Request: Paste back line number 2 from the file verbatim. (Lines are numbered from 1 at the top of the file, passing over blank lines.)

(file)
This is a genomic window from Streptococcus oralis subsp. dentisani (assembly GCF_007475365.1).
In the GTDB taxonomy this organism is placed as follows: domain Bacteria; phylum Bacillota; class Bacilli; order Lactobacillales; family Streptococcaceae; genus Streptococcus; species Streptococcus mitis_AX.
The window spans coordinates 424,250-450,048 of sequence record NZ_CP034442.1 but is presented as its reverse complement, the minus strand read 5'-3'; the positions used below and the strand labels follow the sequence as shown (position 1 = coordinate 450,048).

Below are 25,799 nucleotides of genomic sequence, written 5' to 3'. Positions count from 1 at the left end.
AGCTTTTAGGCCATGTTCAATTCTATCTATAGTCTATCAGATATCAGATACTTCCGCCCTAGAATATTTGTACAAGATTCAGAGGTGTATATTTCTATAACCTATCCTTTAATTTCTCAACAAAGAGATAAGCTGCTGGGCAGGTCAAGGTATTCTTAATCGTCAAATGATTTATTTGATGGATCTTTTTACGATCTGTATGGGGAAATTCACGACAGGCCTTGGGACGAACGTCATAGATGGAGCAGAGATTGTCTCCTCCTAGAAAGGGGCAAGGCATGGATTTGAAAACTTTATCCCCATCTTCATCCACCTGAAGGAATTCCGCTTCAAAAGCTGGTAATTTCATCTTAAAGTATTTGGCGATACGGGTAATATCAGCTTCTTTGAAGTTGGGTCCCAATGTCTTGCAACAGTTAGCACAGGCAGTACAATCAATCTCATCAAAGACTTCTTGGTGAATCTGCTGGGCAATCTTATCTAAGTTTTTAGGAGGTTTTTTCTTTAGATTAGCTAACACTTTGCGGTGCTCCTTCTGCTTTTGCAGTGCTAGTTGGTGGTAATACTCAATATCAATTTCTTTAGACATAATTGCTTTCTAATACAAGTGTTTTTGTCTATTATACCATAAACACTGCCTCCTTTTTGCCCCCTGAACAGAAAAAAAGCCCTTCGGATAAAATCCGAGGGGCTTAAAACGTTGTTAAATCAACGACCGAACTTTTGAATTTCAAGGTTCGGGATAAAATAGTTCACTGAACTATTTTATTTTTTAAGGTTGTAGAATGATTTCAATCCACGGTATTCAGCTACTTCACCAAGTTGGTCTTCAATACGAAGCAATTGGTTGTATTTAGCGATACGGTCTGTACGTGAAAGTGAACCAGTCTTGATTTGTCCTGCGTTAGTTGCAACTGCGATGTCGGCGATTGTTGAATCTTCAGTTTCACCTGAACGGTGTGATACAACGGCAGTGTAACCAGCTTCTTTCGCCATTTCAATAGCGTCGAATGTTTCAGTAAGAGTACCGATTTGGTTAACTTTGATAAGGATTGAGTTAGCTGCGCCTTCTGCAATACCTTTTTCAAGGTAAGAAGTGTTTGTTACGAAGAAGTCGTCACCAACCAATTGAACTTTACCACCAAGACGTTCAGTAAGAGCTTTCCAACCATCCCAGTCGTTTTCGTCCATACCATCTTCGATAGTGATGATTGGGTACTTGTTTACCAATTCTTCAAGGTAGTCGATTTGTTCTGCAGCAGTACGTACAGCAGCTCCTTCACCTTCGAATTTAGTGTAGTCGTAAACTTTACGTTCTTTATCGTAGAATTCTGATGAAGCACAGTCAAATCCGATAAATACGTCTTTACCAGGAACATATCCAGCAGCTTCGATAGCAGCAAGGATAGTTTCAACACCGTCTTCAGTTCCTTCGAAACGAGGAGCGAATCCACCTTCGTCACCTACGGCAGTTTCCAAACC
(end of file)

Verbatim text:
In the GTDB taxonomy this organism is placed as follows: domain Bacteria; phylum Bacillota; class Bacilli; order Lactobacillales; family Streptococcaceae; genus Streptococcus; species Streptococcus mitis_AX.